Was It Designed?

The Sea Urchin’s Self-Sharpening Tooth

● Using its five teeth, the sea urchin bores through rock to carve out a niche in which to hide. Despite the grinding and scraping, the urchin’s teeth stay sharp. “That’s far more than we can say about any cutting or grinding tool we know and use,” says Pupa Gilbert, professor of physics at the University of Wisconsin–Madison in the United States. What is the sea urchin’s secret?

Consider: A sea urchin’s tooth is composed of crystals that are cemented together. However, “there are breaking points at predetermined locations built into the teeth,” notes Gilbert. The weaker organic material at these locations​—like perforations on a sheet of paper—​make it easy for the tooth’s worn layers to shear off, exposing a new, sharp edge. Since the tooth keeps growing at one end and self-sharpens at the other end, it never gets dull. Gilbert calls the urchin’s tooth “one of the very few structures in nature that self-sharpen.”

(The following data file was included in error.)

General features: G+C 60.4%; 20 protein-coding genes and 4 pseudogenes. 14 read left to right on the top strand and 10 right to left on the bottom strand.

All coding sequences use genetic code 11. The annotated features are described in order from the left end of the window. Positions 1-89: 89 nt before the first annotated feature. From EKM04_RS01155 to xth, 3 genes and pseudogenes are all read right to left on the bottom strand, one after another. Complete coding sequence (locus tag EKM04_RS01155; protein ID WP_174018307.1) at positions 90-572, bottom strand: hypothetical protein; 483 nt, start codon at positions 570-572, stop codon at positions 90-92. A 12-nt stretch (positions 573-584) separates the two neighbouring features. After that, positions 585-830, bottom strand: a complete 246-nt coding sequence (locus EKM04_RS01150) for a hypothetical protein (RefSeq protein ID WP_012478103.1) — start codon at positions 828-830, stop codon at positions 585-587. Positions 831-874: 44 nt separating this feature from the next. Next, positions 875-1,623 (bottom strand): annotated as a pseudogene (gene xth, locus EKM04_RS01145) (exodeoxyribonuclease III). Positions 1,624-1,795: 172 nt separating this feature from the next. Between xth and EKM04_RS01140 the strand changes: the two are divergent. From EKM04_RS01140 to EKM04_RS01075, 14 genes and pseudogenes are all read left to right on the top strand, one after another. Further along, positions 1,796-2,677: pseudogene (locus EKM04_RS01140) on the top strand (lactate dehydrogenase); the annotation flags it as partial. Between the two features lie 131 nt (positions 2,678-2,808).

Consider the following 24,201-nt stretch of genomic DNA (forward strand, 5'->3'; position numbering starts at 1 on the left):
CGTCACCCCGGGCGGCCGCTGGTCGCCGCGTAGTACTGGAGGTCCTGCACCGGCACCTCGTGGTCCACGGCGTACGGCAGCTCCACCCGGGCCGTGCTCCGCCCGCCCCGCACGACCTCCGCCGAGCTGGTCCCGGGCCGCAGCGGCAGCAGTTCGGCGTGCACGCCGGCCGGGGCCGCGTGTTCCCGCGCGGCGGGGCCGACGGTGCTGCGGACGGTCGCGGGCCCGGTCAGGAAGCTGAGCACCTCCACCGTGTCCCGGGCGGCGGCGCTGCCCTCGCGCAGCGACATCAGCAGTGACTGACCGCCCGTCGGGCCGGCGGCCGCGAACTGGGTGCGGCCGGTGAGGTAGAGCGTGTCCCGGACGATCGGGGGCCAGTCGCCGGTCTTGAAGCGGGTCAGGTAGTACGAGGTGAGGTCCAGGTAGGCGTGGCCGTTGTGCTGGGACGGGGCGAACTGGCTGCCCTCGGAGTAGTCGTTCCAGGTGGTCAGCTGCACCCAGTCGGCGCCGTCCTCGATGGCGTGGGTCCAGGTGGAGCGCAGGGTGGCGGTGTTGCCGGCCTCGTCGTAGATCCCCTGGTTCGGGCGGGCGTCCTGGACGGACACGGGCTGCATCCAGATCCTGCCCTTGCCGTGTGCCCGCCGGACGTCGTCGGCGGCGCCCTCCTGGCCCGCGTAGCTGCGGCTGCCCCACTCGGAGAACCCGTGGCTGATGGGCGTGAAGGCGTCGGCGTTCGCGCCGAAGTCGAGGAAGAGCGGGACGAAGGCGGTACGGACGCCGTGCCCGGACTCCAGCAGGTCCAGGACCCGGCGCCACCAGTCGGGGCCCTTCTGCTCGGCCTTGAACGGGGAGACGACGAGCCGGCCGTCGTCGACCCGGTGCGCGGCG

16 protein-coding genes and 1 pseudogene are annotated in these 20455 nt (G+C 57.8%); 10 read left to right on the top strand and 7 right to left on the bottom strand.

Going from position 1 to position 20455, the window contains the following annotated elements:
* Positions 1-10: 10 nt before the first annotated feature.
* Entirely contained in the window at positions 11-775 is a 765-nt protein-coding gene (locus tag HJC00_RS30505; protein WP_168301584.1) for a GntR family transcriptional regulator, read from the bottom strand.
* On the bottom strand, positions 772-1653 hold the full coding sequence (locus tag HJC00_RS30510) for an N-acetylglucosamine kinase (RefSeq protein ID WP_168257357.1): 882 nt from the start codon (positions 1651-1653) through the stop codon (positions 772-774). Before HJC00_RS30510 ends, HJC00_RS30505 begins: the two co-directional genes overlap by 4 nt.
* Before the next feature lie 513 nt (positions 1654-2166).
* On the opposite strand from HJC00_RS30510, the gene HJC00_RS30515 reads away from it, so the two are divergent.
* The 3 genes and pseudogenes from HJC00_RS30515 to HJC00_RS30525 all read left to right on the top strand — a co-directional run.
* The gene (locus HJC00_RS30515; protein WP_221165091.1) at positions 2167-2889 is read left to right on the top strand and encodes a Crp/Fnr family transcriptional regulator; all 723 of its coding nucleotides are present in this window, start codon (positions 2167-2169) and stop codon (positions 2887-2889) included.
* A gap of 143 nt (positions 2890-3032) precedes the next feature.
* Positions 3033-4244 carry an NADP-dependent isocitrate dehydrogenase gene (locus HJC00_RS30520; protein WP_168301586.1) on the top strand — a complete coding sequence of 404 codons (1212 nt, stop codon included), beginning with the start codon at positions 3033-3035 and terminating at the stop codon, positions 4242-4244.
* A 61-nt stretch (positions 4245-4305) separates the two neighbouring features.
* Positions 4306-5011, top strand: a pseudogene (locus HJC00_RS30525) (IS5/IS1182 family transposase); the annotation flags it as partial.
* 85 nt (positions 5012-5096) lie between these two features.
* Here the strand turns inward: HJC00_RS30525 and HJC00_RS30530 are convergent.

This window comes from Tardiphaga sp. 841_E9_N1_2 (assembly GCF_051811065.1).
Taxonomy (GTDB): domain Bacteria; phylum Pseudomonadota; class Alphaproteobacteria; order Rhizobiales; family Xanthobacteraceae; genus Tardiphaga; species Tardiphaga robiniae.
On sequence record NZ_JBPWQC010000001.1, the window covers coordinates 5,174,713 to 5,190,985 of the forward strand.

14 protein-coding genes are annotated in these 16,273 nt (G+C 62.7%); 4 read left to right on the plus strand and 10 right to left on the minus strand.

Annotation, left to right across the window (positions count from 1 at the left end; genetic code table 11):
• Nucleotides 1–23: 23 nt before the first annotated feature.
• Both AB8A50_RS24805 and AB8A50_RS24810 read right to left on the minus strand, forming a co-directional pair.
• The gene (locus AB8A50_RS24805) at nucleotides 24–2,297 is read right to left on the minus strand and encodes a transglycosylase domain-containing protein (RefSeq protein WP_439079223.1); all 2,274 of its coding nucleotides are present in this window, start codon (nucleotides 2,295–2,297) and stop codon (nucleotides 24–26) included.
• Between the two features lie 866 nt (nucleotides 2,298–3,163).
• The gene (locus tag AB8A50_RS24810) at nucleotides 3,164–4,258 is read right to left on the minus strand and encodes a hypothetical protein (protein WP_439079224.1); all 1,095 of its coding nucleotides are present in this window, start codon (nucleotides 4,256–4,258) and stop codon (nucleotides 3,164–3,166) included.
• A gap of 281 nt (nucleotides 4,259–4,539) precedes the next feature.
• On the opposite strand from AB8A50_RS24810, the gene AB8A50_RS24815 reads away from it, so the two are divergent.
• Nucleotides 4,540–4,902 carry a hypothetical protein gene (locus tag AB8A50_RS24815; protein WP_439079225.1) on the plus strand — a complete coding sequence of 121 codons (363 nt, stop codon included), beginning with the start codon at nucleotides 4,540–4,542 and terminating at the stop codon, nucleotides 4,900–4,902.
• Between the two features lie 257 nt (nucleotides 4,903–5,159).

Knowing how the sea urchin’s self-sharpening tooth works has exciting implications for toolmakers. In theory, it could lead to the development of tools that self-sharpen with use. “The mechanism used by the urchin is the key,” says Gilbert.

What do you think? Did the sea urchin’s self-sharpening tooth come about by chance? Or was it designed?

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Growing tooth

Calcareous plate

Sharpened tooth

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Sea urchin

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Five teeth

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Both photos: Courtesy of Pupa Gilbert/​University of Wisconsin-Madison